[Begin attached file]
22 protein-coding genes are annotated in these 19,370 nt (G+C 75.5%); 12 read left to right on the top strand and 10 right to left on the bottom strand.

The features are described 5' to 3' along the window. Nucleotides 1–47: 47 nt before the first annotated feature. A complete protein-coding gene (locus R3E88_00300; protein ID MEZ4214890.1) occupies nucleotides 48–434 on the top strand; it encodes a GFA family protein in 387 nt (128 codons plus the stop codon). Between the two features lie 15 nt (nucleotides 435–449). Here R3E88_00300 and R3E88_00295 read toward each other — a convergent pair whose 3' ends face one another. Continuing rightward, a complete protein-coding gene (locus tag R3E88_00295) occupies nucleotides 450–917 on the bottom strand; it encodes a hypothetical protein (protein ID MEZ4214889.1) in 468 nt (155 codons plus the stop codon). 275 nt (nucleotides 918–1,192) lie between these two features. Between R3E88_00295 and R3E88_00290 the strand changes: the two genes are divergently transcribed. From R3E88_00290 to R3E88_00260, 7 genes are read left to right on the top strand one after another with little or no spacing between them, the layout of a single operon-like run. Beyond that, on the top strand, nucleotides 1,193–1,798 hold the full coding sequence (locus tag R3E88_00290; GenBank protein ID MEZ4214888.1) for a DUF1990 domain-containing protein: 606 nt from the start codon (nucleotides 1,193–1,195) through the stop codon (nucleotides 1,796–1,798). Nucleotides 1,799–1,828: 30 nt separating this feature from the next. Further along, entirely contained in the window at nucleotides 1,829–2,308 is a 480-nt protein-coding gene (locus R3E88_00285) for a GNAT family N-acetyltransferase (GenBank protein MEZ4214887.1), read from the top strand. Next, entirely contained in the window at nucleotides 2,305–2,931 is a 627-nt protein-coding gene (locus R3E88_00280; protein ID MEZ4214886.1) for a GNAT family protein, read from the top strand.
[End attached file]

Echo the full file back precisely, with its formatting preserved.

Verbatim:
22 protein-coding genes are annotated in these 19,370 nt (G+C 75.5%); 12 read left to right on the top strand and 10 right to left on the bottom strand.

The features are described 5' to 3' along the window. Nucleotides 1–47: 47 nt before the first annotated feature. A complete protein-coding gene (locus R3E88_00300; protein ID MEZ4214890.1) occupies nucleotides 48–434 on the top strand; it encodes a GFA family protein in 387 nt (128 codons plus the stop codon). Between the two features lie 15 nt (nucleotides 435–449). Here R3E88_00300 and R3E88_00295 read toward each other — a convergent pair whose 3' ends face one another. Continuing rightward, a complete protein-coding gene (locus tag R3E88_00295) occupies nucleotides 450–917 on the bottom strand; it encodes a hypothetical protein (protein ID MEZ4214889.1) in 468 nt (155 codons plus the stop codon). 275 nt (nucleotides 918–1,192) lie between these two features. Between R3E88_00295 and R3E88_00290 the strand changes: the two genes are divergently transcribed. From R3E88_00290 to R3E88_00260, 7 genes are read left to right on the top strand one after another with little or no spacing between them, the layout of a single operon-like run. Beyond that, on the top strand, nucleotides 1,193–1,798 hold the full coding sequence (locus tag R3E88_00290; GenBank protein ID MEZ4214888.1) for a DUF1990 domain-containing protein: 606 nt from the start codon (nucleotides 1,193–1,195) through the stop codon (nucleotides 1,796–1,798). Nucleotides 1,799–1,828: 30 nt separating this feature from the next. Further along, entirely contained in the window at nucleotides 1,829–2,308 is a 480-nt protein-coding gene (locus R3E88_00285) for a GNAT family N-acetyltransferase (GenBank protein MEZ4214887.1), read from the top strand. Next, entirely contained in the window at nucleotides 2,305–2,931 is a 627-nt protein-coding gene (locus R3E88_00280; protein ID MEZ4214886.1) for a GNAT family protein, read from the top strand.